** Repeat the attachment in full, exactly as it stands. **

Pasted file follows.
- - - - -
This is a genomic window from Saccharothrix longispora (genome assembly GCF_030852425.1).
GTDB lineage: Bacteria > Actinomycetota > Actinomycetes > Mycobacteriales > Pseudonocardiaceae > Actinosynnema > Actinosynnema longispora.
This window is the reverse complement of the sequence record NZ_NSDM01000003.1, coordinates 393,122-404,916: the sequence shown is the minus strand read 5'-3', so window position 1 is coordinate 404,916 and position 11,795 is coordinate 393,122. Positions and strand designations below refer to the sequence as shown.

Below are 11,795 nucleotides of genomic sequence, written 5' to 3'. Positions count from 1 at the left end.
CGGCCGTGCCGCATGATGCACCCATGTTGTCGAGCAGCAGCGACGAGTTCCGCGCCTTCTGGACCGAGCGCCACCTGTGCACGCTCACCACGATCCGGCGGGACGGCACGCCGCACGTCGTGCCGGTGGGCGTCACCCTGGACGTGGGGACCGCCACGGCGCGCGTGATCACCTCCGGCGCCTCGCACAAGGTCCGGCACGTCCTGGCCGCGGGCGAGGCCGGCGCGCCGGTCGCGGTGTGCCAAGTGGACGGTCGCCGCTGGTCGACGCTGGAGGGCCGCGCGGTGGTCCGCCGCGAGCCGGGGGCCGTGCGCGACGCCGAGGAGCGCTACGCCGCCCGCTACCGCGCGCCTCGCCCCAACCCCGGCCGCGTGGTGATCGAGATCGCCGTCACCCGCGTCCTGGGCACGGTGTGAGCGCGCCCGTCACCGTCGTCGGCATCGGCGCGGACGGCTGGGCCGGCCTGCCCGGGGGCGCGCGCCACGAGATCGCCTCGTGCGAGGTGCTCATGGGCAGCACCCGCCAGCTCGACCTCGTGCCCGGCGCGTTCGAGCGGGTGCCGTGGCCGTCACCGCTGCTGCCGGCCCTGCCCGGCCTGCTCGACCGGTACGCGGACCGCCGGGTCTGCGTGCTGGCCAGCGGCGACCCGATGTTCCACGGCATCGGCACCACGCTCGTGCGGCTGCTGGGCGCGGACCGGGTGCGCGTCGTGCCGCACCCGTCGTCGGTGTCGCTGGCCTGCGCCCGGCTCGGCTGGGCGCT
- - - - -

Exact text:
This is a genomic window from Saccharothrix longispora (genome assembly GCF_030852425.1).
GTDB lineage: Bacteria > Actinomycetota > Actinomycetes > Mycobacteriales > Pseudonocardiaceae > Actinosynnema > Actinosynnema longispora.
This window is the reverse complement of the sequence record NZ_NSDM01000003.1, coordinates 393,122-404,916: the sequence shown is the minus strand read 5'-3', so window position 1 is coordinate 404,916 and position 11,795 is coordinate 393,122. Positions and strand designations below refer to the sequence as shown.

Below are 11,795 nucleotides of genomic sequence, written 5' to 3'. Positions count from 1 at the left end.
CGGCCGTGCCGCATGATGCACCCATGTTGTCGAGCAGCAGCGACGAGTTCCGCGCCTTCTGGACCGAGCGCCACCTGTGCACGCTCACCACGATCCGGCGGGACGGCACGCCGCACGTCGTGCCGGTGGGCGTCACCCTGGACGTGGGGACCGCCACGGCGCGCGTGATCACCTCCGGCGCCTCGCACAAGGTCCGGCACGTCCTGGCCGCGGGCGAGGCCGGCGCGCCGGTCGCGGTGTGCCAAGTGGACGGTCGCCGCTGGTCGACGCTGGAGGGCCGCGCGGTGGTCCGCCGCGAGCCGGGGGCCGTGCGCGACGCCGAGGAGCGCTACGCCGCCCGCTACCGCGCGCCTCGCCCCAACCCCGGCCGCGTGGTGATCGAGATCGCCGTCACCCGCGTCCTGGGCACGGTGTGAGCGCGCCCGTCACCGTCGTCGGCATCGGCGCGGACGGCTGGGCCGGCCTGCCCGGGGGCGCGCGCCACGAGATCGCCTCGTGCGAGGTGCTCATGGGCAGCACCCGCCAGCTCGACCTCGTGCCCGGCGCGTTCGAGCGGGTGCCGTGGCCGTCACCGCTGCTGCCGGCCCTGCCCGGCCTGCTCGACCGGTACGCGGACCGCCGGGTCTGCGTGCTGGCCAGCGGCGACCCGATGTTCCACGGCATCGGCACCACGCTCGTGCGGCTGCTGGGCGCGGACCGGGTGCGCGTCGTGCCGCACCCGTCGTCGGTGTCGCTGGCCTGCGCCCGGCTCGGCTGGGCGCT